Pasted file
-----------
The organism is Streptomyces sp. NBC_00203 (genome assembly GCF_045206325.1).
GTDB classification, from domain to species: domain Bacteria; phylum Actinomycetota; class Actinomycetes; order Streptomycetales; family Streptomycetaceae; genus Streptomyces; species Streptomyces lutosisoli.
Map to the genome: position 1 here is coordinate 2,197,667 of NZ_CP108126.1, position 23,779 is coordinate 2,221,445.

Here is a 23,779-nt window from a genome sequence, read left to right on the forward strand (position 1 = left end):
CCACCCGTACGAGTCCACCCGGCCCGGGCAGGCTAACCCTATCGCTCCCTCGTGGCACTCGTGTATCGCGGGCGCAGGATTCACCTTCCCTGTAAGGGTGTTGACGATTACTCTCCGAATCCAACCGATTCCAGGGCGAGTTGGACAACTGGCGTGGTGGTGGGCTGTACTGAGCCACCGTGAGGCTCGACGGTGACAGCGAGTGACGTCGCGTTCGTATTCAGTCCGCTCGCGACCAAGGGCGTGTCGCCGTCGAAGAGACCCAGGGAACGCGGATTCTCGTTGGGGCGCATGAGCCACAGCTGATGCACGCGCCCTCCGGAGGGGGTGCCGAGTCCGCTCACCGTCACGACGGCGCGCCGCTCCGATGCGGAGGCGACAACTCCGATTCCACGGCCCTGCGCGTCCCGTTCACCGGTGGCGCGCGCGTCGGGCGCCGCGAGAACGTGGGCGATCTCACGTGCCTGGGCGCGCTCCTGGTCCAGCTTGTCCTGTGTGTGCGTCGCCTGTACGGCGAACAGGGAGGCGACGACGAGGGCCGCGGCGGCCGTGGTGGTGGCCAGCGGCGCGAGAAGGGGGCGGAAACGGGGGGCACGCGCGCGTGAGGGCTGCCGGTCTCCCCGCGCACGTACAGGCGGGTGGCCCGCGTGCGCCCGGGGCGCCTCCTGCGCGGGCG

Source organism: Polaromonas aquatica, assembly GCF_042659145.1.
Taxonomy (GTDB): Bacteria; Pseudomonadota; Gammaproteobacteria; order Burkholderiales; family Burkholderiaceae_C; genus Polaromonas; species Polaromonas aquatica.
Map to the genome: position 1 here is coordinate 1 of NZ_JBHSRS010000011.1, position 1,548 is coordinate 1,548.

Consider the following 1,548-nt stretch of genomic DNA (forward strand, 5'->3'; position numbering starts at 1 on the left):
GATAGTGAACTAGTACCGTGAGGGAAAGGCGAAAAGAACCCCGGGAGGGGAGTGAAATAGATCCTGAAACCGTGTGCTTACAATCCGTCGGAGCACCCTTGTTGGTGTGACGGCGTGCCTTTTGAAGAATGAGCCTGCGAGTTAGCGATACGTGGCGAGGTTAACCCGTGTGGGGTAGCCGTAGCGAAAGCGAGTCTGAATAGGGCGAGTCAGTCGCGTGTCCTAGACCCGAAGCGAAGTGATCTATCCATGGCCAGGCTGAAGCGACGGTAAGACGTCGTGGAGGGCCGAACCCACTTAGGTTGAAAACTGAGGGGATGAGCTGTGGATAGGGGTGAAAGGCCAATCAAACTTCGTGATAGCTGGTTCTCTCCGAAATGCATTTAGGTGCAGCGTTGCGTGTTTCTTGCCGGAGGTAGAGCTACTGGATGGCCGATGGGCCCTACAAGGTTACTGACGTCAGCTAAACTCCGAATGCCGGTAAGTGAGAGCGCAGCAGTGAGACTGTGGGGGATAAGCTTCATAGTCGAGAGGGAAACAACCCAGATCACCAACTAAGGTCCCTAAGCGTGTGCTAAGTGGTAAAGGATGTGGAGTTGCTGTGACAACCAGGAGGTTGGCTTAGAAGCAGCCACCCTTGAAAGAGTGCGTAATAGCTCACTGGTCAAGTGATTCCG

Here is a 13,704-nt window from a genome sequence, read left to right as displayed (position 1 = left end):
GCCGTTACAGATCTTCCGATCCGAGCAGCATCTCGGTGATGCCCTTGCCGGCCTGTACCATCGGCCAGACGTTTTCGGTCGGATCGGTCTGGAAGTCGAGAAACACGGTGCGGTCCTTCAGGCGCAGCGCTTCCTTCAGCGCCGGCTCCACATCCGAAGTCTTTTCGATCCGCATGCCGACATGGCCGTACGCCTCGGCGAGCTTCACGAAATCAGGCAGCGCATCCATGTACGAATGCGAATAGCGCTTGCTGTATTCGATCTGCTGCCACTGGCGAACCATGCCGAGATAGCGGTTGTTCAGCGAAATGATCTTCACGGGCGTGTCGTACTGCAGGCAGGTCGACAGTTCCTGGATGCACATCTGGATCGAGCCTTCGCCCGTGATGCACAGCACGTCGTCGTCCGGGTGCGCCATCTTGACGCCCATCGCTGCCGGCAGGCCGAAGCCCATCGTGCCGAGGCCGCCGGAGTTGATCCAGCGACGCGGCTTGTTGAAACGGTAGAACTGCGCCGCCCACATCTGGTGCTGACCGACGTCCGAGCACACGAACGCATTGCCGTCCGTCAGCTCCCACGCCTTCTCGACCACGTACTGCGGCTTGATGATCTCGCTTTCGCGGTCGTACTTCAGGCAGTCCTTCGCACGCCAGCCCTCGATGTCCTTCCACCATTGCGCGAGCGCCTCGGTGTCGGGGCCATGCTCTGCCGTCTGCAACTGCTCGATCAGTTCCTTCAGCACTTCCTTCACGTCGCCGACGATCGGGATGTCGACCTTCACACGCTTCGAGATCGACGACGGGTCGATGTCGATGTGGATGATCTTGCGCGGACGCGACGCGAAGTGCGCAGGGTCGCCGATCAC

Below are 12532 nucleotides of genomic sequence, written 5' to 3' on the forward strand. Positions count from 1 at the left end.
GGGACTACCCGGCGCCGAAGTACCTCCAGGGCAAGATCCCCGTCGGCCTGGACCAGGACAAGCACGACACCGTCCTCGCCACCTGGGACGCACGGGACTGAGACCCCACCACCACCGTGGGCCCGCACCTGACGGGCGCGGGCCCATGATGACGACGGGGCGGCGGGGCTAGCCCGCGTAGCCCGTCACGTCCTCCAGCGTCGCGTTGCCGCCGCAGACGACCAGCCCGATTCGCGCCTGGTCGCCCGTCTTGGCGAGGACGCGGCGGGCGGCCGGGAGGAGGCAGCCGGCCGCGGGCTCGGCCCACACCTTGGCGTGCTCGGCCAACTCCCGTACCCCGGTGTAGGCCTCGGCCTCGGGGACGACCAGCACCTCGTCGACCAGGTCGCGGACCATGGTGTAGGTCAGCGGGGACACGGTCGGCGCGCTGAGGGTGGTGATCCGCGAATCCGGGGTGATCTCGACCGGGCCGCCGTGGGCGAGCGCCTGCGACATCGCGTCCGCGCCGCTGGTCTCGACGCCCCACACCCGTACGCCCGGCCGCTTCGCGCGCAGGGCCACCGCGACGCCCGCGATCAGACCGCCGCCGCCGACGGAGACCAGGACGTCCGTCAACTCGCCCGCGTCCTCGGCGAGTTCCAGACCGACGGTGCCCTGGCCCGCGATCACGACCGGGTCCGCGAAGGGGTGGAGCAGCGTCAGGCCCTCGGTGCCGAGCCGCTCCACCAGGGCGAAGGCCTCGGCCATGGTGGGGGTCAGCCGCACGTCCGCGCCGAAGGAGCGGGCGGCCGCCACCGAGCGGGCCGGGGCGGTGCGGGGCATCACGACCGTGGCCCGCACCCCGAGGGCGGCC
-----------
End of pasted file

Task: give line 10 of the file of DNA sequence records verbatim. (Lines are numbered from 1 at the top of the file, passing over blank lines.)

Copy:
GATAGTGAACTAGTACCGTGAGGGAAAGGCGAAAAGAACCCCGGGAGGGGAGTGAAATAGATCCTGAAACCGTGTGCTTACAATCCGTCGGAGCACCCTTGTTGGTGTGACGGCGTGCCTTTTGAAGAATGAGCCTGCGAGTTAGCGATACGTGGCGAGGTTAACCCGTGTGGGGTAGCCGTAGCGAAAGCGAGTCTGAATAGGGCGAGTCAGTCGCGTGTCCTAGACCCGAAGCGAAGTGATCTATCCATGGCCAGGCTGAAGCGACGGTAAGACGTCGTGGAGGGCCGAACCCACTTAGGTTGAAAACTGAGGGGATGAGCTGTGGATAGGGGTGAAAGGCCAATCAAACTTCGTGATAGCTGGTTCTCTCCGAAATGCATTTAGGTGCAGCGTTGCGTGTTTCTTGCCGGAGGTAGAGCTACTGGATGGCCGATGGGCCCTACAAGGTTACTGACGTCAGCTAAACTCCGAATGCCGGTAAGTGAGAGCGCAGCAGTGAGACTGTGGGGGATAAGCTTCATAGTCGAGAGGGAAACAACCCAGATCACCAACTAAGGTCCCTAAGCGTGTGCTAAGTGGTAAAGGATGTGGAGTTGCTGTGACAACCAGGAGGTTGGCTTAGAAGCAGCCACCCTTGAAAGAGTGCGTAATAGCTCACTGGTCAAGTGATTCCG